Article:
British troops began a massive effort Tuesday to distribute water to battle-weary residents of Basra but were unable to quell the spate of looting that erupted when the soldiers moved into Iraq's second largest city.

The British, who took control of the heart of Basra on Monday, sent 10 huge water tankers through city streets carrying 5,280 gallons of water each. Troops stood guard outside the tanks to try to impose an orderly distribution of water and to keep the thirsty crowds at bay.

People carrying whatever containers they could get hold of -- vegetable tins, plastic jugs -- mobbed the trucks, filling their containers with water.

"If they (the British) want to liberate Iraq, they must do so by giving us electricity, law and order. That's the only way to liberate Iraq," said a young Iraqi man standing in front of a water tanker who did not want to give his name.

"I want safety now. We want government, we want police. Now it's no good. Good people, honest people are afraid," said an engineer standing in front of the Sheraton Hotel. He also declined to give his name.

British troops maintained a heavy presence in the city; armored personnel carriers and tanks patrolled the main street. Armored tanks were also positioned in front of the police headquarters.

Reminders of the Saddam Hussein regime were destroyed, with hundreds cheering when British soldiers tore down a six-foot high circular picture of the Iraqi leader from its stand in the center of town, according to a British pool report.

Basra residents then took the picture, rolled it to a nearby bridge and dumped it in the water, the report said. Other troops in the city were greeted enthusiastically by residents who had memorized a single English phrase: `Thank you for helping us, mister."

Even as they consolidated their grip on Basra, the British said they were putting a local sheik into power in the city.

Speaking in Kuwait City, Col. Chris Vernon, spokesman for the British forces, said the sheik, who was not identified, met British divisional commanders Monday and been given the job of setting up an administrative committee representing other groups in the region.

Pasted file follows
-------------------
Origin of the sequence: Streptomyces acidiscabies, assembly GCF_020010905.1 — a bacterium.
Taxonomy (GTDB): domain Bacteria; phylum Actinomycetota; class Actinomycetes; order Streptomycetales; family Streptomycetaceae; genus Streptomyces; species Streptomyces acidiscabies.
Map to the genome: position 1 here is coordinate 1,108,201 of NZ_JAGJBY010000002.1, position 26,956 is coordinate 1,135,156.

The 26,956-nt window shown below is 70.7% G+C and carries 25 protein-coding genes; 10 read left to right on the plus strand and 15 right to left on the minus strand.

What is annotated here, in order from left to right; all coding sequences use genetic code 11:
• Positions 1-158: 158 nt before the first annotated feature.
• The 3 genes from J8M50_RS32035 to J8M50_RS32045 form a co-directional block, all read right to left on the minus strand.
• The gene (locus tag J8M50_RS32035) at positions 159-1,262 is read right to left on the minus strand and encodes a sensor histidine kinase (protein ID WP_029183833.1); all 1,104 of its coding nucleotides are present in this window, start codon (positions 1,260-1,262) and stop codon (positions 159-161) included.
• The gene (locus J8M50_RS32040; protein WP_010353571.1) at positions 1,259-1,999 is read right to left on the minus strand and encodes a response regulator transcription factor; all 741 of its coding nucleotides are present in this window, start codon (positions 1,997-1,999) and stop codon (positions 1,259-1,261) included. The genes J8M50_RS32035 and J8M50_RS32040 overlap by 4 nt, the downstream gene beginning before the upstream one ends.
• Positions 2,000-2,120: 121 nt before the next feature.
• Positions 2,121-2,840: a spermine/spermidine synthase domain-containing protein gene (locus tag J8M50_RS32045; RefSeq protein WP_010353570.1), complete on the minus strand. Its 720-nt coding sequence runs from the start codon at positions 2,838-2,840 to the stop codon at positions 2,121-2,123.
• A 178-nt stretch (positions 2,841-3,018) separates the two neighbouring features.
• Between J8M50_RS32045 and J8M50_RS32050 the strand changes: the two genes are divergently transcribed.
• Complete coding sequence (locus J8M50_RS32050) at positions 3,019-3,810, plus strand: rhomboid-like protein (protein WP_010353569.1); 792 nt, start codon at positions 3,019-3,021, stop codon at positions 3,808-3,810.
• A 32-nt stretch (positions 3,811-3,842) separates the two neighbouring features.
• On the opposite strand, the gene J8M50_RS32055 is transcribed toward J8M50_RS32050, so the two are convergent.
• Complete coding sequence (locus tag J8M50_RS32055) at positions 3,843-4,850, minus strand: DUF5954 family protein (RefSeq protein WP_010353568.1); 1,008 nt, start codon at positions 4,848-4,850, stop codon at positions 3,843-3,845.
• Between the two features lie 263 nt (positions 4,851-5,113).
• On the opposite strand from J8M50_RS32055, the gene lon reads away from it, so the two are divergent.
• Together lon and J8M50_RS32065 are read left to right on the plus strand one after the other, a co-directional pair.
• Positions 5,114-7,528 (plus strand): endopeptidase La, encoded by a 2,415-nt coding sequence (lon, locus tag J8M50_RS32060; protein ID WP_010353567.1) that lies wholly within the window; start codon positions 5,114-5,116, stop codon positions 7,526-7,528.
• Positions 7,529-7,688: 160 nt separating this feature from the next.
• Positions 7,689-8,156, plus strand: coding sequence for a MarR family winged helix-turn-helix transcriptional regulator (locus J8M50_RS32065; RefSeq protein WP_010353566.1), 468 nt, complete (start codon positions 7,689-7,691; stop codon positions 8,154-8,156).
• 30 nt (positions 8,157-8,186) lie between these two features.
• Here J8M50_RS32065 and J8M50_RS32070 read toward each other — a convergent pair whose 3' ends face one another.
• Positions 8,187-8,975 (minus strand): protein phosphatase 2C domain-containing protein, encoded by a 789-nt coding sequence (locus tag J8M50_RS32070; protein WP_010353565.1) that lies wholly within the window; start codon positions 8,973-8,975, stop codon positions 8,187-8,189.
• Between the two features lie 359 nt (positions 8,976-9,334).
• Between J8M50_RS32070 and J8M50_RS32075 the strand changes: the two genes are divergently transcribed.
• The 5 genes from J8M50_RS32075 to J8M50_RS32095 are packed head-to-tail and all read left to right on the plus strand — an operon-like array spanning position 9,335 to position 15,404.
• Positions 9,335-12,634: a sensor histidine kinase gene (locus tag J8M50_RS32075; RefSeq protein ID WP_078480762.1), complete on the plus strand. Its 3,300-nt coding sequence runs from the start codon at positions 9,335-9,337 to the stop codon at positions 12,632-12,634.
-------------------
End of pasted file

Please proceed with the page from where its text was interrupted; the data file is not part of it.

Looting was rampant for a second straight day, as young men cruised through the city in trucks, pickups and jalopies, even bicycles, grabbing what they could from shops and buildings -- ceiling fans, car seats, furniture, even slabs of wood.

British troops tried to maintain order at the Sheraton Hotel, the site of heavy looting on Monday. Two tanks guarded the hotel, but when one of the tanks began to pull away, dozens of people who were waiting outside began to cheer and then tried to enter the gates of the hotel. On Monday, mobs invaded the hotel, taking out tables, chairs, carpets -- and even the grand piano that had once stood in the lobby.

While not all the damage could be attributed to mobs -- there was an unexploded missile in the pool, among other signs of war -- Riyadh al Amar, the managing director of the Sheraton, was very upset by the plundering of the hotel.

"I afraid not of the British but of the poor people. There's no security here. We need control in the town. When the British entered, there should have been police with them," he said.

The telephone system in Basra had all but stopped functioning, because looters had stripped the utility bare.